On Oct. 2, architect Mark Sexton spoke at the University Club in the Loop to share the 40-year history of his firm, Krueck + Sexton Architects. It is behind one of the most iconic and award-winning architecture pieces in the city: Crown Fountain in Millennium Park.
Sexton's presentation focused on connecting art with architecture and how design challenges lead to breakthroughs. He discussed how collaboration with artists and inspiration from past and present designers shape his projects.
"Our offices based on collaboration from day onewe work together," Sexton said of his business partner, Ron Krueck.
Although Crown Fountain might be the most recognizable project the firm has done, its style can be seen in buildings and houses across the country. Just like the iconic downtown gem, other buildings the firm has worked on reflect a similar philosophy: pushing the boundaries of architecture and design to challenge and grow with the modern world. The forward-thinking, minimalistic glass-themed work the firm focuses on pulls much of its design ideas from surrounding landscapes. Sexton gave a prime example of this from a project the firm did in the early 2000s called A Transparent House II in Florida's Gulf Coast.
"The inspiration came from the land of where it was put," Sexton said, describing the land around the house as having very soft and fine sand called sugar sand. "These wonderful dune grasses that sprout in the areawe used that as inspiration as we were structuring the house."
While most houses were on stilts to withstand category 5 hurricanes, Sexton and Krueck used the V-shaped root structure of the dune grass to create sturdy structures for the house, thus pulling from the nature around it and using that inspiration to make the house stand strong.
"We didn't ask the dune grass for collaboration but we actually collaborated with the dune grass," he said with a laugh.
Personal desires are also present in this project, which gave the firm another layer of detail to add to its design. The owner grew up with polio and it did not let him be outside much, so having open views with ample Florida sun and free space was important for the design, Sexton said. Bringing in personal philosophy, history and imagination made the Transparent House II a piece with incredible detail and meaning that won the Divine Detail Award in 2010 from AIA Chicago.
Similar characteristics can be seen on Crown Fountain, which Sexton talked the most about and admitted he could dish about for a long time. Designed by Spanish artist Jaume Plensa in collaboration with Sexton's firm, it embodies what he believes is essential to architecture: that it can inspire and improve life. Sexton said the 50-foot structure was an "extraordinary development" that got everyone thinking on how to bring Plensa's vision to fruition with fresh methods that reflected the future.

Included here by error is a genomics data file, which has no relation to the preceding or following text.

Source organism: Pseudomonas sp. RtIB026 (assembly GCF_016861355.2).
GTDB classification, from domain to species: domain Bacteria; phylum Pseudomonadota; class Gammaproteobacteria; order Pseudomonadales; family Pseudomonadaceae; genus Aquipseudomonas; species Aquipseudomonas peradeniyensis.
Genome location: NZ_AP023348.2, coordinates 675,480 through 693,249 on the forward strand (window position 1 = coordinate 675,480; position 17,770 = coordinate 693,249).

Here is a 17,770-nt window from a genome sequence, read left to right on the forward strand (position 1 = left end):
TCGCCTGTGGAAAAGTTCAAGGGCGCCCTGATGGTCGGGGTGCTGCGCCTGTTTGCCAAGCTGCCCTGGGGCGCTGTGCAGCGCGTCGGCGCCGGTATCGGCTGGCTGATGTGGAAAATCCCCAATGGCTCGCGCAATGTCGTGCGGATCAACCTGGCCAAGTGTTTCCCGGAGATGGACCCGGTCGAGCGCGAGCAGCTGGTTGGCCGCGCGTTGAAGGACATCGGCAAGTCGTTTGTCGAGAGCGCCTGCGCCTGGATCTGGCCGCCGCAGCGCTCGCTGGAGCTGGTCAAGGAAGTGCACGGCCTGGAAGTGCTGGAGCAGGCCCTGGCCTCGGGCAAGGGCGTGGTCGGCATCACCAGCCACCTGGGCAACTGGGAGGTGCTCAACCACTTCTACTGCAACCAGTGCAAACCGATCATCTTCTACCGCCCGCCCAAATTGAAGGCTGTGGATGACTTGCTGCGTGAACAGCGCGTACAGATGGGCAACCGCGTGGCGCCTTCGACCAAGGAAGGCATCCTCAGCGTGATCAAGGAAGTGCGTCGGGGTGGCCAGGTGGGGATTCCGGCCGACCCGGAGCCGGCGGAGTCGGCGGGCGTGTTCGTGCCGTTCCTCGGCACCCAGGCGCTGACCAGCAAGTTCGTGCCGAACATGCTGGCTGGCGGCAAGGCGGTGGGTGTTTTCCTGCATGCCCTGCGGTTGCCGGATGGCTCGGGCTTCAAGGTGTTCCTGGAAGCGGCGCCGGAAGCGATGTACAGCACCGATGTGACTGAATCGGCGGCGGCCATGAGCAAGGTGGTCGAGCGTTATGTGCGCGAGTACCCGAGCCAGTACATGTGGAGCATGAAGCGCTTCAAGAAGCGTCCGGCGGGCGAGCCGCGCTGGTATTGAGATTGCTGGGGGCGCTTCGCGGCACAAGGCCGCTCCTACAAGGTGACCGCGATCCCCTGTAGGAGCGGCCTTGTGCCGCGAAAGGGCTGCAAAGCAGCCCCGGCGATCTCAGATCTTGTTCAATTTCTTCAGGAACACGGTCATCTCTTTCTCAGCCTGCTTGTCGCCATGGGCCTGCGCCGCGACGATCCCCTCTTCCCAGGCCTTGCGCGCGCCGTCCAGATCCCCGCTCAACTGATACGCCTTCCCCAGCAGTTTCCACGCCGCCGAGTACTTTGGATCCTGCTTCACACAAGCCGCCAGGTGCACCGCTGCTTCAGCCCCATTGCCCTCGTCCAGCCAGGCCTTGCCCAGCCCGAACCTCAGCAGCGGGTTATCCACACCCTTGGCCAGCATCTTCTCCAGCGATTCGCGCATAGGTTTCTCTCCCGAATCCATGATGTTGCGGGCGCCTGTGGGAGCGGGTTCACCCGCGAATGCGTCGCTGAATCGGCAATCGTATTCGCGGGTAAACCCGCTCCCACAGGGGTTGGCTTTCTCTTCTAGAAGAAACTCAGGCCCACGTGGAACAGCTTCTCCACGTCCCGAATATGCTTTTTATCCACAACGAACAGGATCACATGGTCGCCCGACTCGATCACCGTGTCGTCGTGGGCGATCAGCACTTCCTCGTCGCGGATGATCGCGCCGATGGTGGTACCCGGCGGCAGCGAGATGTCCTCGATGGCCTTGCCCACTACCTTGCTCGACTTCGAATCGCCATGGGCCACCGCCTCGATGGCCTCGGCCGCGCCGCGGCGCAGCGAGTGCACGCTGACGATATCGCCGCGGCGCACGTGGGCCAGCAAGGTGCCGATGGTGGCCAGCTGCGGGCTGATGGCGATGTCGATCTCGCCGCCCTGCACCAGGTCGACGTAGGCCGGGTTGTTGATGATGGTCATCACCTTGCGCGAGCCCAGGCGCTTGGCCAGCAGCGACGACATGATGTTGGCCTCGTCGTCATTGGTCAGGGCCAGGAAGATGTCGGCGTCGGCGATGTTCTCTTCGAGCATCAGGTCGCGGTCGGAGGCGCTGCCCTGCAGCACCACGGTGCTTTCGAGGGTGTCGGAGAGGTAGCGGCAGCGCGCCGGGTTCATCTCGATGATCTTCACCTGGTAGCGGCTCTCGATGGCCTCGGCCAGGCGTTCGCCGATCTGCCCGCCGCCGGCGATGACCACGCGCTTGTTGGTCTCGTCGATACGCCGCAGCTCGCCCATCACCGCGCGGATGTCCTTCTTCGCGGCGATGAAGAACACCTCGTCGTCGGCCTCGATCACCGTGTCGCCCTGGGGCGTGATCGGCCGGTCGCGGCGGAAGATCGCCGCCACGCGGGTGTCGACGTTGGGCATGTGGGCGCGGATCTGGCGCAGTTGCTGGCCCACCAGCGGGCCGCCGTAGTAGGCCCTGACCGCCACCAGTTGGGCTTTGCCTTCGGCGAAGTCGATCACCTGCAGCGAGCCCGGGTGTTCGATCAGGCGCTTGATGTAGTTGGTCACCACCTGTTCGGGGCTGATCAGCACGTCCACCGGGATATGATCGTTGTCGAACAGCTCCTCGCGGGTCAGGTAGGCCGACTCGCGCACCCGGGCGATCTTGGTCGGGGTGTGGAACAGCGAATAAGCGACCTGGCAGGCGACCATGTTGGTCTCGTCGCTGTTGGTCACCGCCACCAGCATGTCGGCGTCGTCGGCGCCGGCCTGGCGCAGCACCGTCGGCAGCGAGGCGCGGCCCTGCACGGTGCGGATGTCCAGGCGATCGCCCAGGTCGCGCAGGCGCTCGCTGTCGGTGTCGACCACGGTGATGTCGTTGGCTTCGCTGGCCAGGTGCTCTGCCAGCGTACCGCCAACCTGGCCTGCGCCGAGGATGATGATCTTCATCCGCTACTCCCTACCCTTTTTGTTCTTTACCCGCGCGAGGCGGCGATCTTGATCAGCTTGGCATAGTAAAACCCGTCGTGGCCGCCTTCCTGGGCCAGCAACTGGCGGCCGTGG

"[Plensa] wanted to find an example of a 21st-century fountain," Sexton said.
To start, the team needed to find a place to manufacture the glass blocks. After careful research and networking, Krueck connected with a glass company outside of Pittsburgh, who individually cast the 22,000 glass blocks.
"Those glass blocksyou couldn't go to home depot and pick them up because there was no glass block," Sexton said.
The projectnow a city staplehas three awards and is revered as a collaboration between art, technology and design that encompasses Chicago's diversity and architecture talent. Sexton talked about it like it was unveiled yesterday, even though it is almost 15 years old.
"We were the translators, we made it physicalthat's what architect do, they make dreams physical," he said, adding that the reception of the fountain was unimaginable. "No one who worked on this project could have imagined what it has become today. And although they've tried, we have not had one college student drown in the fountain."
Like any good creative, Sexton said the process of the Crown Fountain and his other work had bouts of "I have no idea" how to make this work. But, with help from other architects, engineers, artists and contractors, many Krueck + Sexton buildings stand out in Chicago.
Other local sites the firm created include the Chicago Children's Museum, the Franklin, Shure, Inc.'s headquarters, the UIC College of Medicine, the Spertus Institute and most recently, the I Grow Chicago Peace House in Englewood. And that project was perhaps the most touching piece that left the audience with an endearing feeling of the values Sexton encapsulates through his work. The house provides a safe space for children and youth to build community, sustainability, peace and empowerment to fight the poverty and violence in the area. What started with one vision and one house has spread to include more buildings, community gardens, sport facilities and morea literal growth of the project, which Krueck + Sexton have been working on since 2014.
"In some ways, we love working around the world but actually I think we love working more in Chicago because we want to improve peoples' lives," Sexton said. "We believe architecture, design and art [do] that, so here is our little foray into that."
The inspiration here was from past firm work but also including safety and security into "an extraordinary dot of hope for these kids," as he put it.